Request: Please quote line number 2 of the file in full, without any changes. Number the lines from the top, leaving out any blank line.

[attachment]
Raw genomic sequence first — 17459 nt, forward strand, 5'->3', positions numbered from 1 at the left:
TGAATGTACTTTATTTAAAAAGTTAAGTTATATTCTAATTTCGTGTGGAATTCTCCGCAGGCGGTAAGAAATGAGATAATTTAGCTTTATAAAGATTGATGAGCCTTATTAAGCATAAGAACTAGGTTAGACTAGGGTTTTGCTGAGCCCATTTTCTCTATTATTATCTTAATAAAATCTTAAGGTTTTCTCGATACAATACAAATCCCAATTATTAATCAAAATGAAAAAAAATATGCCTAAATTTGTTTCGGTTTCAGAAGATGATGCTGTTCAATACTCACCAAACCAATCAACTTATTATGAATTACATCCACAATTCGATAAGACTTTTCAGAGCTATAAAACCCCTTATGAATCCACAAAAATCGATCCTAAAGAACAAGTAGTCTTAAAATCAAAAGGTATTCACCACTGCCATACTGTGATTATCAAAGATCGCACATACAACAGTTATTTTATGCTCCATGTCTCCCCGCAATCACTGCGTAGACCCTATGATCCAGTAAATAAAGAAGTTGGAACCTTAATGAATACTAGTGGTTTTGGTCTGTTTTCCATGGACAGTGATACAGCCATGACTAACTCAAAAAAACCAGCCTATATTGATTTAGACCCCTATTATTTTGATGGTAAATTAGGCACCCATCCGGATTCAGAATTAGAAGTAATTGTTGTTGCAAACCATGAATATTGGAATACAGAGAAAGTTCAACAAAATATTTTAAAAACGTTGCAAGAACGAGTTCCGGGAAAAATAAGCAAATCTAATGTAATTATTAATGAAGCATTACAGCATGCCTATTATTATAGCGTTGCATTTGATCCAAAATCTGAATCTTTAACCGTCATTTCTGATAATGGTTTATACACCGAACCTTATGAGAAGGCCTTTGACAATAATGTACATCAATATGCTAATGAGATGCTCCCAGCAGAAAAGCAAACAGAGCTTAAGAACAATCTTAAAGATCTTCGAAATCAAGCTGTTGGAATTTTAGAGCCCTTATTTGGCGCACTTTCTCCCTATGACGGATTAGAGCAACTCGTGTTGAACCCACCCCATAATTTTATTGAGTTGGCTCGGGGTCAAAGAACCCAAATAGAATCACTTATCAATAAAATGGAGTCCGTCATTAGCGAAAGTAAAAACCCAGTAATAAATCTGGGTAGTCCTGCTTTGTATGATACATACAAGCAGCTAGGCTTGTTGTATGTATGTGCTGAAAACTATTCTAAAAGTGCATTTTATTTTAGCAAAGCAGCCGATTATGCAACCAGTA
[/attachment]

TGAATGTACTTTATTTAAAAAGTTAAGTTATATTCTAATTTCGTGTGGAATTCTCCGCAGGCGGTAAGAAATGAGATAATTTAGCTTTATAAAGATTGATGAGCCTTATTAAGCATAAGAACTAGGTTAGACTAGGGTTTTGCTGAGCCCATTTTCTCTATTATTATCTTAATAAAATCTTAAGGTTTTCTCGATACAATACAAATCCCAATTATTAATCAAAATGAAAAAAAATATGCCTAAATTTGTTTCGGTTTCAGAAGATGATGCTGTTCAATACTCACCAAACCAATCAACTTATTATGAATTACATCCACAATTCGATAAGACTTTTCAGAGCTATAAAACCCCTTATGAATCCACAAAAATCGATCCTAAAGAACAAGTAGTCTTAAAATCAAAAGGTATTCACCACTGCCATACTGTGATTATCAAAGATCGCACATACAACAGTTATTTTATGCTCCATGTCTCCCCGCAATCACTGCGTAGACCCTATGATCCAGTAAATAAAGAAGTTGGAACCTTAATGAATACTAGTGGTTTTGGTCTGTTTTCCATGGACAGTGATACAGCCATGACTAACTCAAAAAAACCAGCCTATATTGATTTAGACCCCTATTATTTTGATGGTAAATTAGGCACCCATCCGGATTCAGAATTAGAAGTAATTGTTGTTGCAAACCATGAATATTGGAATACAGAGAAAGTTCAACAAAATATTTTAAAAACGTTGCAAGAACGAGTTCCGGGAAAAATAAGCAAATCTAATGTAATTATTAATGAAGCATTACAGCATGCCTATTATTATAGCGTTGCATTTGATCCAAAATCTGAATCTTTAACCGTCATTTCTGATAATGGTTTATACACCGAACCTTATGAGAAGGCCTTTGACAATAATGTACATCAATATGCTAATGAGATGCTCCCAGCAGAAAAGCAAACAGAGCTTAAGAACAATCTTAAAGATCTTCGAAATCAAGCTGTTGGAATTTTAGAGCCCTTATTTGGCGCACTTTCTCCCTATGACGGATTAGAGCAACTCGTGTTGAACCCACCCCATAATTTTATTGAGTTGGCTCGGGGTCAAAGAACCCAAATAGAATCACTTATCAATAAAATGGAGTCCGTCATTAGCGAAAGTAAAAACCCAGTAATAAATCTGGGTAGTCCTGCTTTGTATGATACATACAAGCAGCTAGGCTTGTTGTATGTATGTGCTGAAAACTATTCTAAAAGTGCATTTTATTTTAGCAAAGCAGCCGATTATGCAACCAGTA